Vasquez seeks to recover against Empress under what has been termed “cat's paw” liability. The phrase derives from an Aesop fable, later put into verse by Jean de La Fontaine, in which a wily monkey flatters a naïve cat into pulling roasting chestnuts out of a roaring fire for their mutual satisfaction; the monkey, however, “devour[s] ... them fast,” leaving the cat “with a burnt paw and no chestnuts” for its trouble. “[I]njected into United States employment discrimination law by [Judge Richard] Posner in 1990,” Staub v. Proctor Hosp. , 562 U.S. 411, 415 n.1, 131 S.Ct. 1186, 179 L.Ed.2d 144 (2011), the “cat's paw” metaphor now “refers to a situation in which an employee is fired or subjected to some other adverse employment action by a supervisor who himself has no discriminatory motive, but who has been manipulated by a subordinate who does have such a motive and intended to bring about the adverse employment action,” Cook v. IPC Intern. Corp. , 673 F.3d 625, 628 (7th Cir. 2012) (Posner, J. ). Because the supervisor, acting as agent of the employer, has permitted himself to be used “as the conduit of [the subordinate's] prejudice,” Shager v. Upjohn Co. , 913 F.2d 398, 405 (7th Cir. 1990), that prejudice may then be imputed to the employer and used to hold the employer liable for employment discrimination. In other words, by merely effectuating or “rubber-stamp[ing]” a discriminatory employee's “unlawful design,” Nagle v. Marron , 663 F.3d 100, 117 (2d Cir. 2011), the employer plays the credulous cat to the malevolent monkey and, in so doing, allows itself to get burned—i.e., successfully sued.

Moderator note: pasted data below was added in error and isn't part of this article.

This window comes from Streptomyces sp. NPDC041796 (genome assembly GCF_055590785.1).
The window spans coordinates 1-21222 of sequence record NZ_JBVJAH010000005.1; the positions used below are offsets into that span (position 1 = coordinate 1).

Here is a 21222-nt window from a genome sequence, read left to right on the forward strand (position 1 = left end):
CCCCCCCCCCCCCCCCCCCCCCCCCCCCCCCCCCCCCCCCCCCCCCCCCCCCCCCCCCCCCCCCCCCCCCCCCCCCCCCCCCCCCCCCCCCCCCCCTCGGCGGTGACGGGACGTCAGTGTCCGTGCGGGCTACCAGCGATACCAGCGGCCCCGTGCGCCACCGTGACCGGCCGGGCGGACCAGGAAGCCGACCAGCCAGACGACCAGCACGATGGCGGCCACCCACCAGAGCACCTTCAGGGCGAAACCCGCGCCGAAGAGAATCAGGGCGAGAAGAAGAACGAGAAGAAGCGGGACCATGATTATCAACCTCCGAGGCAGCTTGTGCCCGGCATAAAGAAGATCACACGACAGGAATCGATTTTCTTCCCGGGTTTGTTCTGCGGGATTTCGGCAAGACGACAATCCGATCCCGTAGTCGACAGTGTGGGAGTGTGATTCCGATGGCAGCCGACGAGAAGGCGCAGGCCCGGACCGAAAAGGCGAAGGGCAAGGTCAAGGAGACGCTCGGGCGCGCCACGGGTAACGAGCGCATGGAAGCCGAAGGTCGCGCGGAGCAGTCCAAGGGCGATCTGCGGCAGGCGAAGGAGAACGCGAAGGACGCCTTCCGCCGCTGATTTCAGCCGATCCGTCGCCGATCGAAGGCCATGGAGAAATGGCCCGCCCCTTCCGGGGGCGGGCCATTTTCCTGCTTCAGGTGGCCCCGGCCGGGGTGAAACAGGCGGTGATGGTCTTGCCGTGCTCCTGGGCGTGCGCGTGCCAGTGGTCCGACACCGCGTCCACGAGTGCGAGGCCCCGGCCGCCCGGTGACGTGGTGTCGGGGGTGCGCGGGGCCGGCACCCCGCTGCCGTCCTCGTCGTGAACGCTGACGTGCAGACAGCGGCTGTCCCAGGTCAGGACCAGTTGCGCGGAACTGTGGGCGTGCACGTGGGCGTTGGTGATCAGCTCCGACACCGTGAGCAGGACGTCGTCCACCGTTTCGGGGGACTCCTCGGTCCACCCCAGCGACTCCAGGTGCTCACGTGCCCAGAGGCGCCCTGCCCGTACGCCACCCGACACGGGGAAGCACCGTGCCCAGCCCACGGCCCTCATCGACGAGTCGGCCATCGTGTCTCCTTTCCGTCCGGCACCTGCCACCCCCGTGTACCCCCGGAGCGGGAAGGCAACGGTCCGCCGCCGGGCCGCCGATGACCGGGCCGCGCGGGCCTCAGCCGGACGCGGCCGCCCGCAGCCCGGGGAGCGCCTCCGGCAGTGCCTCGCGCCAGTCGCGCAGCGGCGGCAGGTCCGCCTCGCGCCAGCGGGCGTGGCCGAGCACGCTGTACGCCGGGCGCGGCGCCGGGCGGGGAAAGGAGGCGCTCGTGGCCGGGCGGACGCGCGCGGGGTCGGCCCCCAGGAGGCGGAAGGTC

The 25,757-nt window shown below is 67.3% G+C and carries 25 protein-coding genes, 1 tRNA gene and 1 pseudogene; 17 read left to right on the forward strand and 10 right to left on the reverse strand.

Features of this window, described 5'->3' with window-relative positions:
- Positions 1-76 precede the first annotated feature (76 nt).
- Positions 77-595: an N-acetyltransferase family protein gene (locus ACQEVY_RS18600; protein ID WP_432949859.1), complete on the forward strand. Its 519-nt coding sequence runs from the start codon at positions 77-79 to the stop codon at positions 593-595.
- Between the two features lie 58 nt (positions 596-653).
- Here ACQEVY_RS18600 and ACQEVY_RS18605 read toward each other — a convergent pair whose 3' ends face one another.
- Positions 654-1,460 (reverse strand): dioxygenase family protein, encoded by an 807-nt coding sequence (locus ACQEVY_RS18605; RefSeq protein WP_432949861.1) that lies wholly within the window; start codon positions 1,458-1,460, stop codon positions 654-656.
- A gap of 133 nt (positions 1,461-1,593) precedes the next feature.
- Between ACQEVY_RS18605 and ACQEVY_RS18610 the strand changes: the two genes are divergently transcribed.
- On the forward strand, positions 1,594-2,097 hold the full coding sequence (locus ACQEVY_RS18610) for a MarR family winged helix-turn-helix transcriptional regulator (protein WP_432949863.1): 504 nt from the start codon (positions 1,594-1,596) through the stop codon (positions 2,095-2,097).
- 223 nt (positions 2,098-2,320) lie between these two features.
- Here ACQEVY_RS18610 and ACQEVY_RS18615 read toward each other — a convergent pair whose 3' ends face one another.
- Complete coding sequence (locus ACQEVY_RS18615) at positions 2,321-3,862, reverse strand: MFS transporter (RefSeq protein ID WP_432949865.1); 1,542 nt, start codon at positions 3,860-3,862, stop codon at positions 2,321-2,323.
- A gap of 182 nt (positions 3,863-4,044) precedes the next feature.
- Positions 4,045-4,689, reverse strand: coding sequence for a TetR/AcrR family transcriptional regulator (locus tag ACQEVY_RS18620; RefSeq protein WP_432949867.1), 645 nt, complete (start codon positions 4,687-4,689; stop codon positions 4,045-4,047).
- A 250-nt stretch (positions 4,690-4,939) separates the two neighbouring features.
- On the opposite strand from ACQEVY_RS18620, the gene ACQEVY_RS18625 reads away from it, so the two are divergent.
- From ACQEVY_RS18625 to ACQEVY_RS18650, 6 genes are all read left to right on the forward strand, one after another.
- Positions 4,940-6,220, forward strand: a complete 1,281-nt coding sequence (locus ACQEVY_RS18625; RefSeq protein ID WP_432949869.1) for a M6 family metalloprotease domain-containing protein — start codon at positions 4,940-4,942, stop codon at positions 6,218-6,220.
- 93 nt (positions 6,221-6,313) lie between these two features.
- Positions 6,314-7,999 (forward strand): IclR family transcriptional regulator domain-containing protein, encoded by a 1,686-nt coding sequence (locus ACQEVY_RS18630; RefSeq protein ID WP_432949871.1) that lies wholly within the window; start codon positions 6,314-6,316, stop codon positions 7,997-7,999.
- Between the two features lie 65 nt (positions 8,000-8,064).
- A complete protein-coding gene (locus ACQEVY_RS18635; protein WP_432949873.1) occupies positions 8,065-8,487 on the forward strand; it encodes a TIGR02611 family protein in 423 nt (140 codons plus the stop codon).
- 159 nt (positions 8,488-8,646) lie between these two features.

“To date, our Circuit has neither accepted nor rejected the cat's paw approach.” Nagle , 663 F.3d at 118 ; see also Wright v. City of Syracuse , 611 Fed.Appx. 8, 11 n.2 (2d Cir. 2015). The Supreme Court, however, has approved its application under the Uniformed Services Employment and Reemployment Rights Act, a statute “very similar to Title VII,” Staub , 562 U.S. at 417, 131 S.Ct. 1186, and our sister circuits have overwhelmingly adopted the theory in Title VII retaliation cases. See, e.g. , Zamora v. City of Houston , 798 F.3d 326, 332–33 (5th Cir. 2015) ; EEOC v. New Breed Logistics , 783 F.3d 1057, 1069–70 (6th Cir. 2015) ; Bennett v. Riceland Foods, Inc. , 721 F.3d 546, 551–52 (8th Cir. 2013) ; Hicks v. Forest Preserve Dist. of Cook Cty., Ill. , 677 F.3d 781, 789–90 (7th Cir. 2012) ; McKenna v. City of Philadelphia , 649 F.3d 171, 180 (3d Cir. 2011). Further, permitting “cat's paw” recovery in retaliation cases accords with longstanding precedent in our Court, in the employment-discrimination context, that “a Title VII plaintiff is entitled to succeed, ‘even absent evidence of illegitimate bias on the part of the ultimate decision maker, so long as the individual shown to have the impermissible bias played a meaningful role in the [decisionmaking] process.’ ” Holcomb v. Iona Coll. , 521 F.3d 130, 143 (2d Cir. 2008) (quoting Bickerstaff v. Vassar Coll. , 196 F.3d 435, 450 (2d Cir. 1999) ). Such a role is surely played by an employee who “manipulates” an employer into acting as mere “conduit” for his retaliatory intent. Accordingly, we now hold that the “cat's paw” theory may be used to support recovery for claims of retaliation in violation of Title VII.